Things that I should have kept in mind when entering Hostile Internet Territory (the HIT):
- "Logic", like moral authority, is based entirely in consensus. Whenever I'd try to explain a position point-by-point, it was declared illogical. Never was my ostensible mistake explained, though it was often illustrated by means of an analogy that made absolutely no sense. But it didn't matter because everyone else in the thread agreed that the analogy was perfectly apt.
- Keep it short.The more I would write, the more often respondents would seize on the parts of my response that a) I felt were least important, ignoring the key bits, b) were the most poorly developed and ripe for attacking, and c) contained misspellings. Engaging an opponent in the HIT should be like running into the Romulans along the Neutral Zone - don't deviate from the course, don't make eye-contact, and say as little as necessary.
- Keep it clear. This is not unlike the last point but deserves its own entry. I would use expressions like "I think it's fair to assume" or "my best guess", thinking that they expressed an appropriately casual and open-minded position. But I'm not one to write in a deferential or cautious manner, and so the specificity and strength of what followed those undercut my position. I should have remembered that people's memories in the HIT generally only extend back to the last thing that made them angry, and so the speculative element should have been reinforced.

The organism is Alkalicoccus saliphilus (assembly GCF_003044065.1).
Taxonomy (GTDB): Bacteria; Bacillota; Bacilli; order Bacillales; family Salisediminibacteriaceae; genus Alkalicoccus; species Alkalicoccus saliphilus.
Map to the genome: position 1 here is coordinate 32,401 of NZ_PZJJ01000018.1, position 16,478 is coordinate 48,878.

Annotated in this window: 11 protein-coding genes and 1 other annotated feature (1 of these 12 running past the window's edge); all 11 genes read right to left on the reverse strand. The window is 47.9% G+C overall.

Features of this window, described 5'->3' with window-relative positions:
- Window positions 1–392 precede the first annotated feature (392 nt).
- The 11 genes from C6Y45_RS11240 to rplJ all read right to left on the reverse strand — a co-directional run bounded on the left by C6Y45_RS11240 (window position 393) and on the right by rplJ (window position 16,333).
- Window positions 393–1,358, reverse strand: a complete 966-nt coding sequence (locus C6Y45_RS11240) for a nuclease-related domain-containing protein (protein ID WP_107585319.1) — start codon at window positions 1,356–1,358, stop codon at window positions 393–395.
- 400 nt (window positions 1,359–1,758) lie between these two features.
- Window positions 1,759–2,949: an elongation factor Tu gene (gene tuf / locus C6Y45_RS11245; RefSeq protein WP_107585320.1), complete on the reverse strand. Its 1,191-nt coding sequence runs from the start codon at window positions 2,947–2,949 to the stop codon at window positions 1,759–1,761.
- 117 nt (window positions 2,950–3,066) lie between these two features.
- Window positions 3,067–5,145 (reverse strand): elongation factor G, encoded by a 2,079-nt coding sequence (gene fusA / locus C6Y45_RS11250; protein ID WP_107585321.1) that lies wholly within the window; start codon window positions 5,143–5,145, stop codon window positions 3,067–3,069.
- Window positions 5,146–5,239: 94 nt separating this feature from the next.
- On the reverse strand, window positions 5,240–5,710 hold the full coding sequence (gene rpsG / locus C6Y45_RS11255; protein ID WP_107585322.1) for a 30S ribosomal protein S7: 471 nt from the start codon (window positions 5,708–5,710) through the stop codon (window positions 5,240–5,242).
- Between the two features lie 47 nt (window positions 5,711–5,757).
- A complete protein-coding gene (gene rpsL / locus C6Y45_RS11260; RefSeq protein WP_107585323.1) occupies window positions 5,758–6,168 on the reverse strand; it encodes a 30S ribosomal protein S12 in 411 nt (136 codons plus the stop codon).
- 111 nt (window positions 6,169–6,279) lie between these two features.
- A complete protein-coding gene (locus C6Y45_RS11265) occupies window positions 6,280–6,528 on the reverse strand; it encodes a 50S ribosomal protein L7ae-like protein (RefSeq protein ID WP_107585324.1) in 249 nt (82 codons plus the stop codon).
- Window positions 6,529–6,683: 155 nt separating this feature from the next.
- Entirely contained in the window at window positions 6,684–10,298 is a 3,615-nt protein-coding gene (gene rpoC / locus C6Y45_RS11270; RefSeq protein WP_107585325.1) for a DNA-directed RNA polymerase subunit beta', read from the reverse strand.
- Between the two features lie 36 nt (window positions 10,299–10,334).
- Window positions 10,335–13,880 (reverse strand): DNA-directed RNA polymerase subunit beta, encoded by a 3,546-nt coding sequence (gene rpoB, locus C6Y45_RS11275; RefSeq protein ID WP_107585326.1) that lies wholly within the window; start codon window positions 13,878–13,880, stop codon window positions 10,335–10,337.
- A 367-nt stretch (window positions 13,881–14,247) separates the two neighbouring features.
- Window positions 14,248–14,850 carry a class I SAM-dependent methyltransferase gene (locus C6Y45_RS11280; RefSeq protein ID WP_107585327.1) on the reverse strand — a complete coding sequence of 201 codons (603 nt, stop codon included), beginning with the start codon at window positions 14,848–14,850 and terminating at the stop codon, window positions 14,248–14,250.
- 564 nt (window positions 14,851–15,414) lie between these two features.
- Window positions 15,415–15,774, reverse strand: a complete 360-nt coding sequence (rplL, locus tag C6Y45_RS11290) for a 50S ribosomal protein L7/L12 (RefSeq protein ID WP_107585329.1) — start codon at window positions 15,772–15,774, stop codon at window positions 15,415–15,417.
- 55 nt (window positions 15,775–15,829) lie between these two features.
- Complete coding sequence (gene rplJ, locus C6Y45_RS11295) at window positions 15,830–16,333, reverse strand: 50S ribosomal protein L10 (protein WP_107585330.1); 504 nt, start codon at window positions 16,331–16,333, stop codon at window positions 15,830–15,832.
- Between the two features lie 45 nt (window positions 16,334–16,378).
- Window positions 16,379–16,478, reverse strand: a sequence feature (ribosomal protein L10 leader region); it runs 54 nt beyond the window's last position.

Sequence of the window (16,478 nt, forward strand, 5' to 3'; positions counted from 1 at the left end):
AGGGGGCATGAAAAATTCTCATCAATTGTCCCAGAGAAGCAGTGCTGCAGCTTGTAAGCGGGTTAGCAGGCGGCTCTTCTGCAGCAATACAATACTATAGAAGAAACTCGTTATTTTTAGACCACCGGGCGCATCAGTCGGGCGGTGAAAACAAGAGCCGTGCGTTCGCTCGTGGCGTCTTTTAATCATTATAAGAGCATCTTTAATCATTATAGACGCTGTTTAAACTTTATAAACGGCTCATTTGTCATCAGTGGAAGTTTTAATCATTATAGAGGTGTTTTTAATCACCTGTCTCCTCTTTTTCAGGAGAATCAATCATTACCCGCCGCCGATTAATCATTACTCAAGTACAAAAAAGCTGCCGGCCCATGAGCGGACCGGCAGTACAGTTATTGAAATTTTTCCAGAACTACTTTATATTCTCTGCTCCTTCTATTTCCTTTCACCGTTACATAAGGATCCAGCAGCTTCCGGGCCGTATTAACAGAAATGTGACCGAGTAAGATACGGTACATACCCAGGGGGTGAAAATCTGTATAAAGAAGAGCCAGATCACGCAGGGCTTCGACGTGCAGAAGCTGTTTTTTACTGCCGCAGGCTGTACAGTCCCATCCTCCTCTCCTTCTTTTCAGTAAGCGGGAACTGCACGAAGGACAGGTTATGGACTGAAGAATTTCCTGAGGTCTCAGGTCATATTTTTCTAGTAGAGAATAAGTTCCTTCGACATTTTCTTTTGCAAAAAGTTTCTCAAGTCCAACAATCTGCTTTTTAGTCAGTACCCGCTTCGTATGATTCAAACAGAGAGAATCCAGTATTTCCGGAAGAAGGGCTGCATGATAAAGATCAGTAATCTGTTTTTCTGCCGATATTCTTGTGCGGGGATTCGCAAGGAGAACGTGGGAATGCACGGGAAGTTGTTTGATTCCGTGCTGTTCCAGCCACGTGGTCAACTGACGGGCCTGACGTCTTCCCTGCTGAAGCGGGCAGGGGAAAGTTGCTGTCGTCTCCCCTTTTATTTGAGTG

- Keep it serious. Never, never, never try to be sarcastic or ironic in a forum full of people who have previously told you that they hate you. (And who have written death-threats to your co-workers.) It might seem like quite the clever and good idea in the moment, but it never is.
- Emasculate, emasculate, emasculate. Being called a "bitch", or some derivative thereof, is the ultimate put-down and sexism - even, as baffling as it seemed, when it's a woman challenging the masculinity of a man by way of comparing him to a woman - is par for the course. I was, at first, shocked to see this kind of thing being written by the people with whom I might some day find myself working or teaching. And then I remember that this is the HIT, where the enemy isn't really regarded as people and so things like sexism aren't really sexism.